Monday, January 14, 2013

Antonio Mercader's Galaw - Muddled Thoughts

As earlier promised, I am posting one of the most popular titles (based on page reads and number of visits from their "blank pages") for our hundreds of Pink Film readers. This was initially scheduled for a December 1, 2012 posting. Is this movie any good? I'd lie if I say it is. It features some of the hottest names in the genre. Director Angelo Mercader is a discombobulated soul at best. Read on.


Simon (Glenn de Luna) braves Manila all the way from Gumaca, Quezon. Upon reaching the choleric byways of the city, Simon meets and makes a deal with Paolo (Brad Laurente) who sells stolen cellphones. You see, Simon needs to buy a new phone. Moreover, he's selling his brother's expensive necklace. Upon delivery of the gadget, Simon unknowingly accepts a "treat" from Paolo who offers a bottle of soda spiked with a sleeping pill. Simon succumbs to the scheme. When he wakes up, he's lying on the ground divested of a few things. He's lost his wallet, a pair of shoes, and the prized necklace. Amazingly, he gets to keep his cell phone which is an act of benevolence from the baddies, debah? Otherwise, Paolo must have missed the phone. Simon vows for vengeance - and he won't stop until he gets everything back.

Meanwhile, a third character named Jonathan (Jeff Luna) shows up in Paolo's house. Jonathan enjoys intimate moments with Paolo. He is also attracted to his young and handsome roommate (TJ Alonzo) who intermittently services him for a massage. Owing to their salubrious association, Jonathan becomes party to Paolo's schemes; the one who got Simon in trouble.

One day, Simon finds the boarding house owned by Paolo. He pretends he's someone else; a guy named Jake. And as though cast under a hypnotic spell, Paolo doesn't recognize Simon who becomes the new boarder. A case of Attention Deficit Disorder, perhaps? When the time was right, Simon eventually confronts Paolo, sequestering him inside a room, then threatening to annihilate the cell phone thief - with real loud, albeit vein-popping shouts - if he doesn't return the loot. Will Simon be able to retrieve the things he lost?

Director Angelo Mercader must have been in a fog when he conceived "Galaw" (Move) because almost every twist in his narrative is characterized by absurdity. There's Jeff Luna's Jonathan whose every move is dictated by his carnality so he drifts around fantasizing about his next sexual rendezvous. He doesn't do anything but lurk around Paolo's. Glenn de Luna, also known as Luigi Romero in gag-worthy Lucas Mercado flicks, mentions that he works for a call center. He was sent by his company to errr... sell a necklace? Buy a cell phone? Perform a shower scene? Gumaca is far just for mere showers.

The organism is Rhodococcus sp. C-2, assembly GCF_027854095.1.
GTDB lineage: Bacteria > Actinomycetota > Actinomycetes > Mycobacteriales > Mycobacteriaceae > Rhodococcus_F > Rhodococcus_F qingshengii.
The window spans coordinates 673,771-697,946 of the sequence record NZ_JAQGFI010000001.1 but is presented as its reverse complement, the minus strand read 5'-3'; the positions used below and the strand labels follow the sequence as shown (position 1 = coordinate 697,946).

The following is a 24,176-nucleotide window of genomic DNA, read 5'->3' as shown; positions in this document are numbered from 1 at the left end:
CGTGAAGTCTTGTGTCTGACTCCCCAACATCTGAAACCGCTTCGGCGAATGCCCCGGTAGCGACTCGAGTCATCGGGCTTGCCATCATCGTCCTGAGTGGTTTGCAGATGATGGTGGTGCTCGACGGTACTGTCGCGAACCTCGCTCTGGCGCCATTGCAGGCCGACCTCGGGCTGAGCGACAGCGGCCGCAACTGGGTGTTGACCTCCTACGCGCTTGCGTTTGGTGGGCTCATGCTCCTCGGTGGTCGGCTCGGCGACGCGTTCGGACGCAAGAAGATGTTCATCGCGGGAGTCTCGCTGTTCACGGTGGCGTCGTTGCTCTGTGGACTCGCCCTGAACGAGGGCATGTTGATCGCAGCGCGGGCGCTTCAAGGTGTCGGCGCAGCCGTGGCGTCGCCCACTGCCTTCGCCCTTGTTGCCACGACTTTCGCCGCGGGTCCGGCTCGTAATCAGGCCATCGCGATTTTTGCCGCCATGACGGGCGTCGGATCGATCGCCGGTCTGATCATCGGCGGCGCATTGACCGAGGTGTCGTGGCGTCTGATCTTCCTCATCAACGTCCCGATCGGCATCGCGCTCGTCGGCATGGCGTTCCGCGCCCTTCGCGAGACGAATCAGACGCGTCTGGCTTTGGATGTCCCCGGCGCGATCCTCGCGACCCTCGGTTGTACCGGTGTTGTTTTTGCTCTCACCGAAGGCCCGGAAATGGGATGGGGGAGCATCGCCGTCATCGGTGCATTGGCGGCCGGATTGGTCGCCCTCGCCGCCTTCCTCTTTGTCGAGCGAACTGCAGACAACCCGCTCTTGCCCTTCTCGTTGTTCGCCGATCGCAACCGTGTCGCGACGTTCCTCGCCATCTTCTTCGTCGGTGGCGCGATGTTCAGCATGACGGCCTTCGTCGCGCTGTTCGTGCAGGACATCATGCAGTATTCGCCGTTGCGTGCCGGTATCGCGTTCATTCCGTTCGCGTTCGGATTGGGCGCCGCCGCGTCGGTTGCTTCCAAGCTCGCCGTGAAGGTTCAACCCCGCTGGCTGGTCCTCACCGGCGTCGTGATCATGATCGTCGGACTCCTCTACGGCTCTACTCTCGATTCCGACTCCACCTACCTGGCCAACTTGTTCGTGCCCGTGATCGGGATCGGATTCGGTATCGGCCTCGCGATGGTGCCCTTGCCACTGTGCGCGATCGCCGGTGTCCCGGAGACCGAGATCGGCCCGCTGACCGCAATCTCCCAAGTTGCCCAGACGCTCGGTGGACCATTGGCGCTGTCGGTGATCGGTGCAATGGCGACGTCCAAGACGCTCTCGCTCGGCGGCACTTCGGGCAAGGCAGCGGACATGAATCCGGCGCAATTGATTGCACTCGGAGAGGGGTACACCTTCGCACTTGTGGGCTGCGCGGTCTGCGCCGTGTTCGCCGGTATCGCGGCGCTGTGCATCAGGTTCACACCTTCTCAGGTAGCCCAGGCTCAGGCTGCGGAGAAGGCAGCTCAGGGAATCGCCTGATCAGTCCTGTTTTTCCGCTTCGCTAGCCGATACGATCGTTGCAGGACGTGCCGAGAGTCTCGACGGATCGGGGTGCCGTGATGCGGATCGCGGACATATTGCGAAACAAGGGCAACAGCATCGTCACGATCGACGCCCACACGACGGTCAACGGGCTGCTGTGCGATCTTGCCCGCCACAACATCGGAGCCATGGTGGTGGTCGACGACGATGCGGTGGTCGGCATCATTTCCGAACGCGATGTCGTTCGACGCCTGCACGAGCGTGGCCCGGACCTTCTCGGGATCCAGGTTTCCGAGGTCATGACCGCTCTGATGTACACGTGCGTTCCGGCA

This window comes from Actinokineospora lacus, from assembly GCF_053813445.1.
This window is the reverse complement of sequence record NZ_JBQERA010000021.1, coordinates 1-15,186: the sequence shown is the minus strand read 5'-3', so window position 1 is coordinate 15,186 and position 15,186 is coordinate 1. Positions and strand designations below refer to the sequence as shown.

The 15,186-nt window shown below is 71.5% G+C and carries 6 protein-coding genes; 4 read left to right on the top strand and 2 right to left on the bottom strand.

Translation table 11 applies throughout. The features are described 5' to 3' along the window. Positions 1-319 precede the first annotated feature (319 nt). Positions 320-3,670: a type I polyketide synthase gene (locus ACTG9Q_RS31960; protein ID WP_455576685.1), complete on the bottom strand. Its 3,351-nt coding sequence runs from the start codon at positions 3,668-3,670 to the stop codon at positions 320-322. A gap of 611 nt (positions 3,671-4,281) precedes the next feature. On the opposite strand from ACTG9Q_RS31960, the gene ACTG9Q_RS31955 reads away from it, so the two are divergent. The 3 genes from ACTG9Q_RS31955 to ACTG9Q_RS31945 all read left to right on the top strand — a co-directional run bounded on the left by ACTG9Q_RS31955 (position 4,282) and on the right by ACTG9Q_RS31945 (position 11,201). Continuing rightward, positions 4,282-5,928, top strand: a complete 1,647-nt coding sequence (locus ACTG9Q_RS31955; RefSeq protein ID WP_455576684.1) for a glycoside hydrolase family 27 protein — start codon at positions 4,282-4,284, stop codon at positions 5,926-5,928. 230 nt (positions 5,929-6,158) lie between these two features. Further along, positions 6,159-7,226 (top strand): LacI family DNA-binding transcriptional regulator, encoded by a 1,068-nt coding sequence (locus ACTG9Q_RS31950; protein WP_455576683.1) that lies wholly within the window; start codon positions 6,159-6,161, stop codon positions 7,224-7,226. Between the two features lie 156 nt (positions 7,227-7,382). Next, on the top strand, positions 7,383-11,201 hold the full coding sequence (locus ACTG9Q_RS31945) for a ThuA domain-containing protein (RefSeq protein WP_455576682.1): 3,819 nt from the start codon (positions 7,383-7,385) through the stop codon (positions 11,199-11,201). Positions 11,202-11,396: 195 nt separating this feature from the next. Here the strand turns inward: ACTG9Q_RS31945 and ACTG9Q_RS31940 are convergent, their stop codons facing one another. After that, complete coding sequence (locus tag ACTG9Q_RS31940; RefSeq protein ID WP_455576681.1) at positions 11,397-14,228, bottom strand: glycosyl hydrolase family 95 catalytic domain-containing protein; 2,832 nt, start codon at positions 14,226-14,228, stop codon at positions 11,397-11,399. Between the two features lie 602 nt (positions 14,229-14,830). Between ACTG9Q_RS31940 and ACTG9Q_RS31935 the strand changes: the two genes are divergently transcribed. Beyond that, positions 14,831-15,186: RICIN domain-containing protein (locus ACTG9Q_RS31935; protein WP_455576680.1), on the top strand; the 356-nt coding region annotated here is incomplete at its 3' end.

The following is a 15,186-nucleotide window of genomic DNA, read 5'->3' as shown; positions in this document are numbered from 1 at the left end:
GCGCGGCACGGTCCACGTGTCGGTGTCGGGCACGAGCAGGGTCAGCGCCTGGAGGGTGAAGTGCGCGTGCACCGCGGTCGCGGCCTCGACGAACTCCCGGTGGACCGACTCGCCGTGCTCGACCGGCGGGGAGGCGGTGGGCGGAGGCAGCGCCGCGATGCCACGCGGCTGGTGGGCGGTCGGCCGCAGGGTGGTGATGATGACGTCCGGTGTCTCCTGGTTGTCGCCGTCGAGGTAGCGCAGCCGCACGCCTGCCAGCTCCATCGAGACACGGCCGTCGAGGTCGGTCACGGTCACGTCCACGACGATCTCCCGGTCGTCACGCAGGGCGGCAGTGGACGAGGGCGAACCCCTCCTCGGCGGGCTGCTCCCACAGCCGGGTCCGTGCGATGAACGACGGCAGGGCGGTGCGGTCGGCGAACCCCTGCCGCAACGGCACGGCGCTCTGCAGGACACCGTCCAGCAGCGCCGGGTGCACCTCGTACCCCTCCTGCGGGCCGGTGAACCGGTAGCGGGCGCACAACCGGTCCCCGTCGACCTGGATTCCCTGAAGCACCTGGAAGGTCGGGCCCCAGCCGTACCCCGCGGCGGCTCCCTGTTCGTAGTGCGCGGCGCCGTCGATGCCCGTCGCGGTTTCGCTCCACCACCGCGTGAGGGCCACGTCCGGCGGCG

"Nakita kitang pinapanood mo si Jake," Paolo tells Jonathan.
Which makes you think: Quezon must be a bustling metropolis teeming with call centers; something I wasn't aware of until now.

What's funnier is how Simon needed to travel to Manila just to buy a stolen phone so it suits him well to get bamboozled by the same seller. Don't they have cell phone shops in Gumaca that he had to endure 140 kilometers of travel, not to mention spend a considerable sum on bus fare? To exact his revenge, Simon needed to relocate and stay in Paolo's boarding house. Over a P20,000 necklace? There are less painful ways. He can report to the barangay, for starters. These narrative sketches don't add up at all.

Glenn de Luna headlines this astonishing piece. While he does a wee bit better than his previous flicks, these triumphs aren't much to crow about. In a scene when he finally confronts Brad/Paolo, he manhandles his beefy landlord. Laurente could easily flex his muscle because Glenn is several stones leaner, lighter than Brad. Yet the latter just stares at Glenn as though bitten and paralyzed by a venomous snake. The whole scene is truly a beholding piece of asininity.

TJ Alonzo, in his film debut, looks lost, but so would you if your character is a caricature of something that's hard to describe. What the heck is he doing here? I had been looking forward to seeing TJ on screen because, let's face it, this young man is quite a looker. But then his raison d'etre starts and ends when he starts canoodling with Jeff Luna for a massage session. When he begins kissing Luna all over his torso, you could see Alonzo trying hard not to land his kisses. He doesn't do well mimicking this. It was a painful watch. Poor boy!

If you consider it punishment to follow the story, your agony is further compounded by bad audio. You strain to hear some of the lines and you actually miss a few things. Director Mercader is too inept to clean his narrative as well as his film making skills. But what do you expect from a former setman of films like "Pasukob" (Ai Ai delas Alas, Rufa Mae Quinto). He probably got his on-the-job film making education from Wenn Deramas. And serously now, what can anyone learn from Deramas? Telling a story is a matter of common sense. And it's a a no-show here. This is why a little knowledge is dangerous. Because props men tend to believe that they can direct movies after mere observation.
What's a Pink Film without a shower scene, right? Glenn de Luna (as Simon/Jake soaps away like there's no tomorrow.
Paolo (Brad Laurente) senses something.
TJ's kisses land in midair.
Right after his bed scenes with TJ Alonzo, Jeff Luna is suddenly seen sharing his bed with Paolo. Did I miss a frame? Is the editor in the building?

Simon drinks a apiked cola.

Glenn de Luna formerly Luigi Romero

TJ Alonzo: Isn't he adorable?
TJ Alonzo in one of photographer Vic Fabe's best works. Visit his site at Mr. Fabe also has photo magazines bearing his name available at bookstores. Hmmm I may grab a copy soon if my BFF Kyle doesn't get his first. :)


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